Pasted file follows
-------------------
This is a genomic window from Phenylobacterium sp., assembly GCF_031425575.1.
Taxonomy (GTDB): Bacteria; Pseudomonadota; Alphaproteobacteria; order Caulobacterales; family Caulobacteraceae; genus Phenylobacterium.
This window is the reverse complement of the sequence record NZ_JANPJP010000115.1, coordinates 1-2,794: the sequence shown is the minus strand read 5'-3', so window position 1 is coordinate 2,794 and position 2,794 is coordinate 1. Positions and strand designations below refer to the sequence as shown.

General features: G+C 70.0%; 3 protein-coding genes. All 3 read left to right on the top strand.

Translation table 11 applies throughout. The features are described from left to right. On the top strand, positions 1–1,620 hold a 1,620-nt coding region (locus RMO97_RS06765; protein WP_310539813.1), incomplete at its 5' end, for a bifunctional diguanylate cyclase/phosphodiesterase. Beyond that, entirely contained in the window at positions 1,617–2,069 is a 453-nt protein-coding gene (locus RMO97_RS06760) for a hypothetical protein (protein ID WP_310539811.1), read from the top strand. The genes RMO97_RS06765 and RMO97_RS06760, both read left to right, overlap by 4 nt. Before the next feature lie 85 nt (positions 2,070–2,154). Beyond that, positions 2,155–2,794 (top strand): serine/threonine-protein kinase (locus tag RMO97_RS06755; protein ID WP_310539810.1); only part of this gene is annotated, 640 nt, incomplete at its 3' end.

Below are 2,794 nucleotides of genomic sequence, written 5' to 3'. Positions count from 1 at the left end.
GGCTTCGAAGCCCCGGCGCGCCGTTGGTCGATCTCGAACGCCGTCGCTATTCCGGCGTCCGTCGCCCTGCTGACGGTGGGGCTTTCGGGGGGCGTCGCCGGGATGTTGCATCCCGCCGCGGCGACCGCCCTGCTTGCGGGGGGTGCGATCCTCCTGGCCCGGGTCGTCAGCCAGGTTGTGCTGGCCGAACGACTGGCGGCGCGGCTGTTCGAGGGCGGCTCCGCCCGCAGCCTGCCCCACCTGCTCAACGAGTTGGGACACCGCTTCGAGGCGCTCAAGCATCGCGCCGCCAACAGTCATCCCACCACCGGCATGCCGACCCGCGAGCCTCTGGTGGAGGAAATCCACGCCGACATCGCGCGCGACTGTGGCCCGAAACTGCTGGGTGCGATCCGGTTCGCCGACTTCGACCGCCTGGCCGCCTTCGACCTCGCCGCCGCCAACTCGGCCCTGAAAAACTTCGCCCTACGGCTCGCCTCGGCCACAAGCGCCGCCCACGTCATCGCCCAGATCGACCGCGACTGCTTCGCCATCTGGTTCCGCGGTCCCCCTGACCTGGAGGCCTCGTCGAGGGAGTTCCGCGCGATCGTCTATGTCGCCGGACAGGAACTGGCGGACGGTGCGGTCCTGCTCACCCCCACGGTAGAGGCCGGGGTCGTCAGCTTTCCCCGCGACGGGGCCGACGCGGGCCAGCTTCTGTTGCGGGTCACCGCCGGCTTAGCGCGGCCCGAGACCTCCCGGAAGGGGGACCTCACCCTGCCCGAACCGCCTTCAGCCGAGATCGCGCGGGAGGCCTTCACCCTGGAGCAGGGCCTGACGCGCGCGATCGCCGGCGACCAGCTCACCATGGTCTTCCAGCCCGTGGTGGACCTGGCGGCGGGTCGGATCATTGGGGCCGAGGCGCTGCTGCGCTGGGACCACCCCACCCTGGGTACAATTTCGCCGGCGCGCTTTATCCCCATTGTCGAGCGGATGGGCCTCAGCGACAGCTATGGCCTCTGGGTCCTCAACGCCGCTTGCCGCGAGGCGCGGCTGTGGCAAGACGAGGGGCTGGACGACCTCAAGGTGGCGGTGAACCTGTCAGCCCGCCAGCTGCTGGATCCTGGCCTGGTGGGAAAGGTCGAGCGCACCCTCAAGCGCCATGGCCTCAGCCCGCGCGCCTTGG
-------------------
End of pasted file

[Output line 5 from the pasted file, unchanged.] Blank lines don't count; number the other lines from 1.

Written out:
Translation table 11 applies throughout. The features are described from left to right. On the top strand, positions 1–1,620 hold a 1,620-nt coding region (locus RMO97_RS06765; protein WP_310539813.1), incomplete at its 5' end, for a bifunctional diguanylate cyclase/phosphodiesterase. Beyond that, entirely contained in the window at positions 1,617–2,069 is a 453-nt protein-coding gene (locus RMO97_RS06760) for a hypothetical protein (protein ID WP_310539811.1), read from the top strand. The genes RMO97_RS06765 and RMO97_RS06760, both read left to right, overlap by 4 nt. Before the next feature lie 85 nt (positions 2,070–2,154). Beyond that, positions 2,155–2,794 (top strand): serine/threonine-protein kinase (locus tag RMO97_RS06755; protein ID WP_310539810.1); only part of this gene is annotated, 640 nt, incomplete at its 3' end.